• anotherkindofdrew says

      The diagrams are not size correct Jennifer. I would not have a pile of crap in the garden just feet away from my house. It is safe to put excrement of any sort (including human) into the soil of your garden (NOT a topical additive) if you have four key elements in place:

      1. Moisture
      2. Oxygen
      3. Temperature
      4. Balanced Diet

      If you have those then it is safe to add human waste to either a compost pile or a soil area. A proper compost toilet would have already dealt with the pathogens and the methane before you even dump it into said compost pile. So there is relatively little harm in that.

      If you are interested in knowing more I would encourage you to watch these two videos:


  3. Dbentz1 says

    Drew, there is another option …. it’s called an outhouse. You know with a half moon on the door. :0)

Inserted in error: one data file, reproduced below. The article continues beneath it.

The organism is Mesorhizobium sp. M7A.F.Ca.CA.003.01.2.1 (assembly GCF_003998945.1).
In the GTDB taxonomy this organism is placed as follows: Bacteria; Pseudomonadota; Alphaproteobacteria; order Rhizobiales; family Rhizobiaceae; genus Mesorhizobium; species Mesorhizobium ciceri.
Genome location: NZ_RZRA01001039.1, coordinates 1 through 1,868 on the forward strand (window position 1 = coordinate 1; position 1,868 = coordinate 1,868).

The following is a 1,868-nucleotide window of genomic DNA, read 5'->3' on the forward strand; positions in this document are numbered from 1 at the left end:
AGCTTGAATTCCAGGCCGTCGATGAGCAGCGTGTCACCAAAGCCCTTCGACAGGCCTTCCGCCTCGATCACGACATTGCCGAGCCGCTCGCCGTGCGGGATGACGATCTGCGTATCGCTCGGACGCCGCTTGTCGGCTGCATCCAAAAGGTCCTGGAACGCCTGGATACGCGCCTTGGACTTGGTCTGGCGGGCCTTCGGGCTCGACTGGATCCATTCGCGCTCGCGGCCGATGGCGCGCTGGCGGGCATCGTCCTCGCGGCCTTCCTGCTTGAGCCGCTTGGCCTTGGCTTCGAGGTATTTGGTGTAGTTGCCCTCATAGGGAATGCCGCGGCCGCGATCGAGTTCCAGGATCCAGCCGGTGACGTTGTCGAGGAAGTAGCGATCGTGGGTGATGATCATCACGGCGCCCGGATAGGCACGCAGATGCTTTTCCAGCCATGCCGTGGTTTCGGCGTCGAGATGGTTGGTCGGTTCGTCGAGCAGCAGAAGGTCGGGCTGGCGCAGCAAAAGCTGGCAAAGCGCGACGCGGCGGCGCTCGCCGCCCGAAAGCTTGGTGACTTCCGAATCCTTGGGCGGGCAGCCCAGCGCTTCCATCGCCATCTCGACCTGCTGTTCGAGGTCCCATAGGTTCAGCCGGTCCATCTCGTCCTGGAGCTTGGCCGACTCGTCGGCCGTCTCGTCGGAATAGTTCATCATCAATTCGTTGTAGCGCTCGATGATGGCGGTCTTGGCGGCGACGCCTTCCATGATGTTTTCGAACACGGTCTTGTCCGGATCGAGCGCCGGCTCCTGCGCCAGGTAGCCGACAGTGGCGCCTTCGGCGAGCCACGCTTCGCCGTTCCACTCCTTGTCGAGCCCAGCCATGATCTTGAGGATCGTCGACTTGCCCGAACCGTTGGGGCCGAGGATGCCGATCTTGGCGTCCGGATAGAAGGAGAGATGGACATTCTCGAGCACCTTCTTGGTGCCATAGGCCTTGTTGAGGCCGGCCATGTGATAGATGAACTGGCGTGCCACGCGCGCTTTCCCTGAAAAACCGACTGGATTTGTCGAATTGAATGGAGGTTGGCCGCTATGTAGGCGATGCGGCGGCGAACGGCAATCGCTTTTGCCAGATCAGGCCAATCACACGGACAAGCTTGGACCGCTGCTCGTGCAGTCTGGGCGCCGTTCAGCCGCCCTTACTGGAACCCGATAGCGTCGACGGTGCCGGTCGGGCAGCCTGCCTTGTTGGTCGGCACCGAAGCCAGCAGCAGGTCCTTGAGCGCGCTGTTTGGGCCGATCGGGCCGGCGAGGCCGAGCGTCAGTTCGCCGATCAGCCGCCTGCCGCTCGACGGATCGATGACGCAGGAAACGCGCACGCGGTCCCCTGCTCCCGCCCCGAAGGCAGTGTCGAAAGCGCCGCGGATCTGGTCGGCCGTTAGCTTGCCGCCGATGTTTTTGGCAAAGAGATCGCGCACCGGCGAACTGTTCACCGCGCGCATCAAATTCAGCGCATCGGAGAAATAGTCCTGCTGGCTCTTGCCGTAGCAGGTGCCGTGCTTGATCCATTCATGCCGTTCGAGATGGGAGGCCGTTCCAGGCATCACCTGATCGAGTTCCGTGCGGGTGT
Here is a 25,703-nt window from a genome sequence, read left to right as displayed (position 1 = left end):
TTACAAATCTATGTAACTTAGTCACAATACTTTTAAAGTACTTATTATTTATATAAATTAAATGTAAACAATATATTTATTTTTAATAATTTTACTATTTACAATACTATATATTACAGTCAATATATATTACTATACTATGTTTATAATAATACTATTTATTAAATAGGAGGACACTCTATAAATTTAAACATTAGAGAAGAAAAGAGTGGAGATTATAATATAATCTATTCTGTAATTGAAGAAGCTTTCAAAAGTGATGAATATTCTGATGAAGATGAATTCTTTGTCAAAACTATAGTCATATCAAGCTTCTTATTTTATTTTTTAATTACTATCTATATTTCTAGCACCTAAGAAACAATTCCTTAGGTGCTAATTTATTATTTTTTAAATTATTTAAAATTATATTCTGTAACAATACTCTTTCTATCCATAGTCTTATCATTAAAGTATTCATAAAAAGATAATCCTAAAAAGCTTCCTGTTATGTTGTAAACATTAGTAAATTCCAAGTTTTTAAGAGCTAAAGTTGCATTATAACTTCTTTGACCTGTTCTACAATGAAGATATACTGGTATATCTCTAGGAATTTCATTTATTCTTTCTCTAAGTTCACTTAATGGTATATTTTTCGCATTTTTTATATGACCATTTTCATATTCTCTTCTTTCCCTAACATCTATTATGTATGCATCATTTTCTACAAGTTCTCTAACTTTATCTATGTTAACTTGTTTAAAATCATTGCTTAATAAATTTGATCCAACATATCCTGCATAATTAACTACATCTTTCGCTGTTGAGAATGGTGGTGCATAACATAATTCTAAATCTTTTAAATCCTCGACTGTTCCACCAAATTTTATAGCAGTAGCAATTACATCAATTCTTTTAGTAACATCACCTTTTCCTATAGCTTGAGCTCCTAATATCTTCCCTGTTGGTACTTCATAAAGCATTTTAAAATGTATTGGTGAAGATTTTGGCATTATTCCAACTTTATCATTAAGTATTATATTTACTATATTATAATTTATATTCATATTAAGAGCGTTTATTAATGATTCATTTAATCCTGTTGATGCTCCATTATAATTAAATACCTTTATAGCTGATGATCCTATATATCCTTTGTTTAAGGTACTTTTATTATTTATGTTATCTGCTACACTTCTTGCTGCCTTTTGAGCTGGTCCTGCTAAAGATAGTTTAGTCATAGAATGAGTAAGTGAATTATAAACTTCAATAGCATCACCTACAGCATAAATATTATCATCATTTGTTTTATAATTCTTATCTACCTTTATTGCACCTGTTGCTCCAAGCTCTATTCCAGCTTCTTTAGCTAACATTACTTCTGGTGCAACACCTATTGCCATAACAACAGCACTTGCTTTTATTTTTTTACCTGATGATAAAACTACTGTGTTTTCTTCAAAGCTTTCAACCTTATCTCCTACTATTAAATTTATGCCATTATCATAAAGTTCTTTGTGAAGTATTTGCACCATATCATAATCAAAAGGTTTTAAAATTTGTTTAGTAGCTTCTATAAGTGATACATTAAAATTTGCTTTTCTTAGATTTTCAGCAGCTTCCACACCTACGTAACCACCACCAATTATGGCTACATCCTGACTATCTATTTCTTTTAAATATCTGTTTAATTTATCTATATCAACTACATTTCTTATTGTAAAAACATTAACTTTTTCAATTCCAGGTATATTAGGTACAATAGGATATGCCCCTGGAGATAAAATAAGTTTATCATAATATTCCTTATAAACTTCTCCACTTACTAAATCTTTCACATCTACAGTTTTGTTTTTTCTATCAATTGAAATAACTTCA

4. sgl says

    drew, i suggest you’re wrong, and jennifer is correct — according to the humanure handbook, it’s not safe to put it directly into your garden, it needs to compost for a year first, to assure that all the potential pathogens in humanure have died. after the year is up, *then* it is safe to put on your garden.

    there’s an extremely informative book, available online. used to be free for download, but looks like it’s a few dollars now. it details what all the potential pathogens are, how long they can live, along with a substantial amount of other info about how to build a composting toilet, etc:


    • anotherkindofdrew says

      Back up. Back up. I don’t remember even once suggesting that it is safe to put it directly into your garden. What I said to Jennifer was: